Raspberry Pi Review and more
Posted on: 02/20/2015 03:27 PM

Here a roundup of today's reviews and articles:

Antec Mobile Products Lifecard Portable Battery Charger Review
ASUS GTX 980 Matrix 4 GB
Dell XPS 13 Review
Getting Data Out of the Cloud Before Disaster
iiyama ProLite XB3070WQS Review
Kingston HyperX Savage (16GB)
Kingston HyperX Skyn Mousing Surface Review
Lenovo, SuperFish and Security
OcUK GTX 970 Review (NVIDIA 980 PCB/Cooler/ Enhanced Components)
Raspberry Pi Review and PiCam HD Camera Module for Raspberry Pi Tested
ROCCAT RYOS TKL Pro Gaming Keyboard Review
Saints Row: Gat Out of Hell Review
Silverstone Sugo SG13 Mini-ITX Case Review
Yoga Tablet 2 with Android

Antec Mobile Products Lifecard Portable Battery Charger Review
It seems everyone I know has a portable battery charger these days. It first started with phonecases that has extra batteries on them and now it has evolved into a vast variety of portable battery chargers. Because of this and the popularity of mobile products many companies who we typically know for other products have started up mobile divisions. One such company is Antec. Antec Mobile Products covers all things mobile including Bluetooth speakers, portable battery chargers, headphones and more. Today we will be taking a look at their Lifecard, which is a smaller portable battery charger that also doubles as a card holder / money clip. Read on as we take a look…


Read full article @ ThinkComputers.org

ASUS GTX 980 Matrix 4 GB
The ASUS GTX 980 Matrix is the company's flagship GTX 980 designed to break world records using liquid nitrogen. It comes with an innovative memory heating circuit, which protects against dreaded cold bugs causing memory instability. The card also features a dual-BIOS, voltage measurement and control points.


Read full article @ techPowerUp

Dell XPS 13 Review
Dell launched the 2015 version of their XPS 13 at CES in January, and it made a big impression because of something that was very small. The first thing you see when you look at the XPS 13 is how small the bezels are around the display. At 5.2 mm, they are easily the thinnest display bezels on any laptop made today. Dell claims the XPS 13 is a 13 inch display in the chassis of an 11 inch notebook, and while they have made that claim before, for 2015, it would be hard to argue with them. But the XPS 13 is more than just a display, and Dell has outfitted it with some very modern hardware to give us our first look at an Ultrabook based on the just launched Intel 5th Generation processors, Broadwell-U.


Read full article @ Anandtech

Getting Data Out of the Cloud Before Disaster
As the size of information stored in the cloud grows increasingly larger, IT managers must plan on getting data out of the cloud when it’s critically needed during disaster recovery. For some businesses, the cloud is a place to deposit a second copy of data already retained locally. For others the cloud is primary storage, where unique data is created and modified. Problems arise in both cases: when local data is lost due to fire, flood, or theft, when the data is too large for a timely transfer across limited Internet bandwidth, or when a cloud provider shuts down. This all begs the question: is redundant data in place?


Read full article @ Benchmark Reviews

iiyama ProLite XB3070WQS Review
A 30in WQXGA monitor geared towards professional users. The market for premium computer displays is gripped by a high-resolution fetishism of which the 4K standard at the forefront. In practice the UHD resolution, 3,840x2,160 pixels, is impractical for professional usage since most productivity applications fail to deal with scaling effectively, resulting in distorted or unreadable toolbars and UIs. In this instance professionals are more likely to make use of lower resolutions to strike up an optimal balance between screen size and resolution without the need for scaling.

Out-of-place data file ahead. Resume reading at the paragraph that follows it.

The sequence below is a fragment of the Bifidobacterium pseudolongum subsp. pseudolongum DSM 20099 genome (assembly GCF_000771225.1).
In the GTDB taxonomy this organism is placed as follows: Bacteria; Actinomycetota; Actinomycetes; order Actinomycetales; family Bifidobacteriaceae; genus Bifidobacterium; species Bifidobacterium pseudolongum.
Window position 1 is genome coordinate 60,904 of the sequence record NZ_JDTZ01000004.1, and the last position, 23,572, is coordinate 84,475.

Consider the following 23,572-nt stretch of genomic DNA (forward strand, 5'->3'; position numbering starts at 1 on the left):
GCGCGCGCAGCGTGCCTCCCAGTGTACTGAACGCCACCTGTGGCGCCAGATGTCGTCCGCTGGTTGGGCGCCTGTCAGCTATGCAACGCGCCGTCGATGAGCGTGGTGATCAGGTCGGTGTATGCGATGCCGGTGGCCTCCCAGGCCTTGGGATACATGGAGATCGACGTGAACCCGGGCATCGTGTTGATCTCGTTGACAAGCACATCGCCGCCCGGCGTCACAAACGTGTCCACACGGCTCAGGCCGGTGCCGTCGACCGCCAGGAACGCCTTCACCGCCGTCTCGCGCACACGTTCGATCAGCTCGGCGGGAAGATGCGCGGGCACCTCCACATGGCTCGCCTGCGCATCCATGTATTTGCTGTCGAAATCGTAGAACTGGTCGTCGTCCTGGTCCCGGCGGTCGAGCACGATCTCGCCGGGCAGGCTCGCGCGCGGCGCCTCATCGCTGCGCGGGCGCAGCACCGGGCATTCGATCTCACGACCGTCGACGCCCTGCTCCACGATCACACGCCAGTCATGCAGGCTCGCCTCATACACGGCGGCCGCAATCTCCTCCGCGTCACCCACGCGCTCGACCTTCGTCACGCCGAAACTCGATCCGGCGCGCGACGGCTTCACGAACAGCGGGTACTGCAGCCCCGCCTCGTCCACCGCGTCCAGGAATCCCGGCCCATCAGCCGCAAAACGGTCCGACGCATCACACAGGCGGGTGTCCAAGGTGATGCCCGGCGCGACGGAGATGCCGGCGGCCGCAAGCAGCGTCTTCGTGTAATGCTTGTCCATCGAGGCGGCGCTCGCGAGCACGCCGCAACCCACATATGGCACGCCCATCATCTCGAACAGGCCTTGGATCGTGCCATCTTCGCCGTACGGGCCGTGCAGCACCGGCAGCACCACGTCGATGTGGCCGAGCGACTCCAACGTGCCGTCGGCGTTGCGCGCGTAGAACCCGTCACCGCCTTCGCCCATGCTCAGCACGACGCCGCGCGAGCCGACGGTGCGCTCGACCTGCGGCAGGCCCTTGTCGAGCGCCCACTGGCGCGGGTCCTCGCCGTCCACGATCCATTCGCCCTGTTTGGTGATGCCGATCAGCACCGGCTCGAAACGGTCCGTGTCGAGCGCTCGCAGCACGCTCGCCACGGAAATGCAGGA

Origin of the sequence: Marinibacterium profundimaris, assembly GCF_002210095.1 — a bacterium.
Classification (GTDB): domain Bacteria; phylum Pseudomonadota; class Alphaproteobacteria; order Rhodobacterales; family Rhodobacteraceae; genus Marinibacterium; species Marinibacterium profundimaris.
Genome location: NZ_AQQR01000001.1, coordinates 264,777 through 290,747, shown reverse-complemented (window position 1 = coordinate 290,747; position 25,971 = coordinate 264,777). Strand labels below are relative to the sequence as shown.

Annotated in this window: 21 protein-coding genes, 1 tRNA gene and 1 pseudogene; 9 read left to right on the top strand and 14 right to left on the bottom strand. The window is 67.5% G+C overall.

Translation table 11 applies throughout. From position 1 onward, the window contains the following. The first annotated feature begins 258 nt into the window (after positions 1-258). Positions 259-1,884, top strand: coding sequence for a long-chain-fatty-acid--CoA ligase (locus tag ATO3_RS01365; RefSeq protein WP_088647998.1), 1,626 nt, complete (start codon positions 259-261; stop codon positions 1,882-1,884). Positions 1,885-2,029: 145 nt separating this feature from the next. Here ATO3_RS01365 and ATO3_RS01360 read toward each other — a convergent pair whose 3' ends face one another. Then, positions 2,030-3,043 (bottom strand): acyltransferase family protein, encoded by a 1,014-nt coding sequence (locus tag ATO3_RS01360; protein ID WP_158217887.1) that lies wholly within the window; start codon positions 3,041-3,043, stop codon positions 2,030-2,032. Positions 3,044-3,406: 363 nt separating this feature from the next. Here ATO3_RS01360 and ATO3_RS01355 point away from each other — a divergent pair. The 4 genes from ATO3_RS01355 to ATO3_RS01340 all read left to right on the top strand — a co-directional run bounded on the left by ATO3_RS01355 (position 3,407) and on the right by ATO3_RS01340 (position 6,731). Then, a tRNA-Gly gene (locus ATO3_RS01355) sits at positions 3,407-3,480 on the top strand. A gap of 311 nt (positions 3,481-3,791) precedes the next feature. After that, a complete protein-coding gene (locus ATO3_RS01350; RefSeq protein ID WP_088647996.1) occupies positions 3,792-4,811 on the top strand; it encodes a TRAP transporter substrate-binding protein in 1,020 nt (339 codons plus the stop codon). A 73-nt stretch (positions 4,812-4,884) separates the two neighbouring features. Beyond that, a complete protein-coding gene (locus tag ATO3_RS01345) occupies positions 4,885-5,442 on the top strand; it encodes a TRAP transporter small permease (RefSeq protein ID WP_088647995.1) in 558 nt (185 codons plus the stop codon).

The iiyama ProLite XB3070WQS we're testing today epitomises that balance with a large 30in panel sporting a WQXGA resolution, or 2,560x1,600. iiyama knows its target audience will be professionals in photography and videography, and the XB3070WQS boasts an impressive colour gamut to meet the needs of that audience - 146 per cent of sRGB, 109 per cent of Adobe RGB and 104 per cent of NTSC is a bold claim but a monitor that is tailored for colour-sensitive applications needs to be as highly capable as this.

Surprisingly, iiyama makes no claims about the colour accuracy of the display which is an important requirement for a professional audience. In colour-sensitive environments a Delta-E value close to 1 is ideal, anything above 2 doesn't cut the mustard, and values above 3 should only be found in affordable consumer panels. Testing will reveal just how capable this panel really is.


Read full article @ Hexus

Kingston HyperX Savage (16GB)
The HyperX brand has a long history for Kingston. Introduced in 2002, the HyperX branded memory modules delivers excellent performance with high overclocking potential. It quickly caught on among the enthusiasts as the premium memory module of the choice when comes to performance, reliability, and overclocking.


Read full article @ Bjorn3D

Kingston HyperX Skyn Mousing Surface Review
As a third year Business student at the University of Calgary, there are many supplementary courses that I have to take to fulfill the requirements of my degree. One of these supplementary courses include Business and Environment 395, otherwise known as simply just Business Law for Decision Makers. In the latter part of January, the main topics of discussion in the course were contracts and claims. I was fascinated by the various types of claims that are involved in business, but I was even more fascinated about the ways people "interpret" their claims. This was my first thought when I got the Kingston HyperX Skyn mousepads. On the front of the packaging, were many claims mainly pertaining to the performance of the mousepads. However, one stood out to me the most. Its claim was “Two mousepads - one designed for control, one for speed - for the price of one”. As an Asian university student, this was a mind blowing moment for me. This claim would mean that as a consumer, I would be paying one price for the equivalent of two products. This sounded great. However, is this too good to be true? Additionally, will the other claims pertaining to the performance of the mousepad match up to what it states? Read on to find out!